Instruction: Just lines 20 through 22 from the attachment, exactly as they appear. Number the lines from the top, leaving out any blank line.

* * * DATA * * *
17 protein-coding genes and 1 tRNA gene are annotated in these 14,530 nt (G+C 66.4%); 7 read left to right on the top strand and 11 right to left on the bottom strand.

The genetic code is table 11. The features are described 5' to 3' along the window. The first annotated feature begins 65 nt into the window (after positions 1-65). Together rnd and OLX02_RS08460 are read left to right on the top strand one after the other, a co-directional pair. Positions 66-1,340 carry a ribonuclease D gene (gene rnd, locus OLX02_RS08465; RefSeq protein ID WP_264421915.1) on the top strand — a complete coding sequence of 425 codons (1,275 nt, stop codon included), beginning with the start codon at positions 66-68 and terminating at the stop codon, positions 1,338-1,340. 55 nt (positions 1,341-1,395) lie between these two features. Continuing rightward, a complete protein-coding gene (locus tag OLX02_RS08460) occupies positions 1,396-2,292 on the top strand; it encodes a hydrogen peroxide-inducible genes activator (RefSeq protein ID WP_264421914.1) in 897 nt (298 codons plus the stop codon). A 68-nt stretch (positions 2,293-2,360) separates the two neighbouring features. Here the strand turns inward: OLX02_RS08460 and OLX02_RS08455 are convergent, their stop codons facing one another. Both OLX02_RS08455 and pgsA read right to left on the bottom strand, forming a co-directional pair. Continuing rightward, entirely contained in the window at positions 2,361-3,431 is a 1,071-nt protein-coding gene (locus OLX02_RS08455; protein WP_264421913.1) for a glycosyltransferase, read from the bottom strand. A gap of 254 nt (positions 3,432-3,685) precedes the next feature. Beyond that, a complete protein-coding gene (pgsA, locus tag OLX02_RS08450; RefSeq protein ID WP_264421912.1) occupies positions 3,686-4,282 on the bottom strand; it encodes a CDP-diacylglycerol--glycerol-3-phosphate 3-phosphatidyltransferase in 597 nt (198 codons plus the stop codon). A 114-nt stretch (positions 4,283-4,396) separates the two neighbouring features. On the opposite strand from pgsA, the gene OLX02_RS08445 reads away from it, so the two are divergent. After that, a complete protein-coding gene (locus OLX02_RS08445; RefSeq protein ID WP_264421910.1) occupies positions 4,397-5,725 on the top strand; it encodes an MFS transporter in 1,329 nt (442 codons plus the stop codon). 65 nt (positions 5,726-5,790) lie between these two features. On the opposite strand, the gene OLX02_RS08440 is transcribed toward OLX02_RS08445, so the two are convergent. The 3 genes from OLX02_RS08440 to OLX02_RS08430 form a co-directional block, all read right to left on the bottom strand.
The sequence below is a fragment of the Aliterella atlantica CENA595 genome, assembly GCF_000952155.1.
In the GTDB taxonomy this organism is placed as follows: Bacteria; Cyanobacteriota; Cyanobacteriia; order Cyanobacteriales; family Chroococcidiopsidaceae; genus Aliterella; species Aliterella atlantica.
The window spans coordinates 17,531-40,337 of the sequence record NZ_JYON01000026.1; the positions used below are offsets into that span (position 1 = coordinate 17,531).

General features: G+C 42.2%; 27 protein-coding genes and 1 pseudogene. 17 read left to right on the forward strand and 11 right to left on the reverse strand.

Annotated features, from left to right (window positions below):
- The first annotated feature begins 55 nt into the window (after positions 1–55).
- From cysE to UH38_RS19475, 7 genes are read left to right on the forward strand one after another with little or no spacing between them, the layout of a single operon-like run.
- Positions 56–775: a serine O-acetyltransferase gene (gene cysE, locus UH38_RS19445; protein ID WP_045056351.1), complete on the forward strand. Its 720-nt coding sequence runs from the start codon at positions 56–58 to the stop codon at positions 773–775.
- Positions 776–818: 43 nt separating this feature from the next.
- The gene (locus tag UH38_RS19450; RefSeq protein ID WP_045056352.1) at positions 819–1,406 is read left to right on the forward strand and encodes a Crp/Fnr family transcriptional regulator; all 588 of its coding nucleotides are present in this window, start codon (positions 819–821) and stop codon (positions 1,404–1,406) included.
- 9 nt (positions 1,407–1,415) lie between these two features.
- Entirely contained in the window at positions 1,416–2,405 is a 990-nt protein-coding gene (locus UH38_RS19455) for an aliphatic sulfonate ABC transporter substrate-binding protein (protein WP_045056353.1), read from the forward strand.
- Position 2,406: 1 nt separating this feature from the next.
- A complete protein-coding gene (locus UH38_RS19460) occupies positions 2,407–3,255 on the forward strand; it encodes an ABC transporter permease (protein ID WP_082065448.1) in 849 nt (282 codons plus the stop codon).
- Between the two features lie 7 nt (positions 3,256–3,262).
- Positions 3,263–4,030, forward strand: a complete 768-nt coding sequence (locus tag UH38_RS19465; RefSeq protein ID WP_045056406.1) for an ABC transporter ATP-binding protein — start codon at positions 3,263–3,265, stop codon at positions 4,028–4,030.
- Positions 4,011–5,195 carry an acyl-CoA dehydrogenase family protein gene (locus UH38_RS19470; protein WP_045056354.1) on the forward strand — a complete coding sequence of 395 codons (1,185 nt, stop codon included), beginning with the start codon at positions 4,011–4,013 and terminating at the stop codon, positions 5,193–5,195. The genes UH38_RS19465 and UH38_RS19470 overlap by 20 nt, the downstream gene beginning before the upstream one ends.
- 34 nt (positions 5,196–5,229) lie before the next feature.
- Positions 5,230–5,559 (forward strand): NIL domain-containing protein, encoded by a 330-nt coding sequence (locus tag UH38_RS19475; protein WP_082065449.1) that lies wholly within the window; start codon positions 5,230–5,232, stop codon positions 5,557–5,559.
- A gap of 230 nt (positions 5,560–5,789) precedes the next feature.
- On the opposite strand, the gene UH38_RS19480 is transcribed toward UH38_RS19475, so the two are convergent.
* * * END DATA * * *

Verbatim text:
- 34 nt (positions 5,196–5,229) lie before the next feature.
- Positions 5,230–5,559 (forward strand): NIL domain-containing protein, encoded by a 330-nt coding sequence (locus tag UH38_RS19475; protein WP_082065449.1) that lies wholly within the window; start codon positions 5,230–5,232, stop codon positions 5,557–5,559.
- A gap of 230 nt (positions 5,560–5,789) precedes the next feature.